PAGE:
Marble hoard as it was found
Photo: Howard Smithline, courtesy of Israel Antiquities Authority

Marble hoard exposed in Akko house

Some 350 rare pieces of marble collected from ancient buildings buried beneath floor of a room from Crusader period, attest to wealth of northern Israeli city 800 years ago

In an excavation that was recently conducted some 100 meters north of the Old City wall of Akko, a unique find was discovered from the Crusader period (the 13th century CE) – a hoard of 350 marble items that were collected from buildings that had been destroyed.


The hoard was found within the framework of an archaeological excavation conducted by the Israel Antiquities Authority before the Akko Municipality began building a new structure to house classrooms in the Hilmi Shafi Educational Campus.


According to Dr. Edna Stern, excavation director on behalf of the Israel Antiquities Authority, “We have here a unique find, the likes of which have never been discovered in the Kingdom of Jerusalem in the Crusader period (the capital of which was Akko).


"During the archaeological excavations we came upon a cellar that was sealed by collapse comprised of building stones and charred beams. Beneath the cellar floor a hoard of c. 350 marble items and colored stones was discovered, including two broken marble tombstones with Latin inscriptions (one belonging to a person by the name of Maratinus), flat marble slabs and marble tiles of various sizes and colors, etc.


"Some extraordinary items were also found, among them a large stone cross and a large fragment of porphyry (a rare precious purple stone, which has been the color of royalty from Roman times). The quality of the marble is excellent and it was undoubtedly imported from abroad.”

An Antiquities Authority employee holding broken marble tombstone with a Latin inscription, belonging to a person by the name of Maratinus (Photo: Howard Smithline, courtesy of Israel Antiquities Authority)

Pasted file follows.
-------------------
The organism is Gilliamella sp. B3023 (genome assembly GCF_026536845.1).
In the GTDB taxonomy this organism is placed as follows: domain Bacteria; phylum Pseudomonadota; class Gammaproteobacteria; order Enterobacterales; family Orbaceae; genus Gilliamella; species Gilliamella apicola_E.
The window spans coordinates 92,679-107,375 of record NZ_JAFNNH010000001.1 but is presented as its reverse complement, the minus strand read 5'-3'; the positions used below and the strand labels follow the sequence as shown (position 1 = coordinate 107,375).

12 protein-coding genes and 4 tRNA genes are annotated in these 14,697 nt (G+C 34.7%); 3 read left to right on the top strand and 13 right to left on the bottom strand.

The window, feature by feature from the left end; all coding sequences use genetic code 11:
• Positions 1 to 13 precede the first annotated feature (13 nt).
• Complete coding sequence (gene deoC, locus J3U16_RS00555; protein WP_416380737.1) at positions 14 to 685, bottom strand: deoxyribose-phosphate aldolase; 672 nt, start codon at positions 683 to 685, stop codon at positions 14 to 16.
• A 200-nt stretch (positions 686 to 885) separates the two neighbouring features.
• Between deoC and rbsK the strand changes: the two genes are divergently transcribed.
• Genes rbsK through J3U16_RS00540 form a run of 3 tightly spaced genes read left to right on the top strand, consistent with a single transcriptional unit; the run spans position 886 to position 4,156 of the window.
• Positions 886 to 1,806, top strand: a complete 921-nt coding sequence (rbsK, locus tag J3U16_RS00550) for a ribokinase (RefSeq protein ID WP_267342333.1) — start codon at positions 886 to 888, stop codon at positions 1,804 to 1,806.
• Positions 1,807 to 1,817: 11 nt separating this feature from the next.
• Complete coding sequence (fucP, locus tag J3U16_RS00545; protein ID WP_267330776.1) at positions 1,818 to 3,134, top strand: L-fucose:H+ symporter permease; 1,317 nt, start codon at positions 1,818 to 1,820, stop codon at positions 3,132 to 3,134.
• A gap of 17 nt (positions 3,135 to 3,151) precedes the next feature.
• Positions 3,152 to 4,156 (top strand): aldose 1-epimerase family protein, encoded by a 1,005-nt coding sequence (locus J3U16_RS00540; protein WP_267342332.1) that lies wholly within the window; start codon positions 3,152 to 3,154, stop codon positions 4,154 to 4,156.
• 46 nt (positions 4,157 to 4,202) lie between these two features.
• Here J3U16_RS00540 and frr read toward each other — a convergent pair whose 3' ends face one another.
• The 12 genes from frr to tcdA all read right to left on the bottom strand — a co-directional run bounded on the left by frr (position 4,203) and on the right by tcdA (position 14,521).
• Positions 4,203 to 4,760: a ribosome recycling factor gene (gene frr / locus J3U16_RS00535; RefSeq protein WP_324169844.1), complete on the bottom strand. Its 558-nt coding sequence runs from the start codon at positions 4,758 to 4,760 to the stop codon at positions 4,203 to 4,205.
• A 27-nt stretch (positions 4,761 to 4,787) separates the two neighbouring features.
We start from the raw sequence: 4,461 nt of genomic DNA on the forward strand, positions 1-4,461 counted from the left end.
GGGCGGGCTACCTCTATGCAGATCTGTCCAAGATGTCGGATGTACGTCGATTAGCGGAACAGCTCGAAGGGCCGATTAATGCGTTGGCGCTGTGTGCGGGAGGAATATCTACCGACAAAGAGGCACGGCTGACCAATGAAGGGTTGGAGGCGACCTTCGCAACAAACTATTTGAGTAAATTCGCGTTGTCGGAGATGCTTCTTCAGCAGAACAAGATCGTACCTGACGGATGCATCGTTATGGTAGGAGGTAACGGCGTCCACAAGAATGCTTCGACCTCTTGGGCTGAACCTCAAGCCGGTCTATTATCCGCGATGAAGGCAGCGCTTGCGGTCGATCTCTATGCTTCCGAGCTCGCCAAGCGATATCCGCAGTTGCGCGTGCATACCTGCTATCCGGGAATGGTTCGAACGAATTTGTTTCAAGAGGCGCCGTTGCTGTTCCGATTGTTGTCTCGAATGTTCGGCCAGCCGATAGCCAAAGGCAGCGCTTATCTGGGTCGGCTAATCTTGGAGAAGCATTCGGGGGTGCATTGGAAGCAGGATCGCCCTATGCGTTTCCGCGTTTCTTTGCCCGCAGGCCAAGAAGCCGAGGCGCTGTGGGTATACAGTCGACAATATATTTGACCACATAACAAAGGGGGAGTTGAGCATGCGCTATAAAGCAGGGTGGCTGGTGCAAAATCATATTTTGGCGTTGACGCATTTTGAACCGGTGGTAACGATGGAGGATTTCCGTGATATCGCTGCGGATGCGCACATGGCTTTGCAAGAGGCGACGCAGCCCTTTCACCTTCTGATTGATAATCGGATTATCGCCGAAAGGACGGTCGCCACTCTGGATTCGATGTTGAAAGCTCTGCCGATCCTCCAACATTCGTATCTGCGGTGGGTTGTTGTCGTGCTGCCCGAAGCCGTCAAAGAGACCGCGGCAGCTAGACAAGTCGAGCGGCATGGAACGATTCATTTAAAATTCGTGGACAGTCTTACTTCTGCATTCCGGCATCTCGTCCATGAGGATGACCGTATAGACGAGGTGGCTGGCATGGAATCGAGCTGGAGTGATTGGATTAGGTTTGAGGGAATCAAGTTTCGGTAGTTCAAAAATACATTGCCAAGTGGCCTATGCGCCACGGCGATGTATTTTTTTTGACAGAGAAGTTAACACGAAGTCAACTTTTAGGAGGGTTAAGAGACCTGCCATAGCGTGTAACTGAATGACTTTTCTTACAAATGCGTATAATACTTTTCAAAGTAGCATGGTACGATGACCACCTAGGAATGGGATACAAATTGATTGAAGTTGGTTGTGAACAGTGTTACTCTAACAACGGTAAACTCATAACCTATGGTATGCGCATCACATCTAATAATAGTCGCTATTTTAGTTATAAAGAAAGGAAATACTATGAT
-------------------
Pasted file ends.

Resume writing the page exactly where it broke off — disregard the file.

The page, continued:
Dr. Stern added, “Everyone knows that Crusader Akko was an important center for international trade and the marble hoard reflects the magnificent buildings that were erected here but have not survived, as well as also the commerce and the wealth of its residents.


"Just as there is a trend today to incorporate wooden doors from India or roof tiles from old buildings in Italy in modern villas, at that time they used to integrate ancient architectural items from the Roman and Byzantine periods in their construction. And just like today, people at that time also yearned for the classic and the exotic.


"We know from written sources that they bought and sold such stones, which were exceptionally valuable, to be reused in buildings. We can assume that the owner of the hoard, whether he was a merchant or he collected the stones for his own construction, was aware of impending danger and therefore buried the valuable stones until such time as the tension abated.


"However, the cache of stones was not sold in the end. According to Stern, “We can reasonably assume that the collapse that was found above the hoard is evidence of the building’s destruction in 1291 CE, when Crusader Akko was conquered by the Mamluks and was completely devastated”.


The marble hoard was removed from the field and transferred to the Israel Antiquities Authority for further study.


פרסום ראשון: 11.05.09, 15:06
 new comment
This will delete your current comment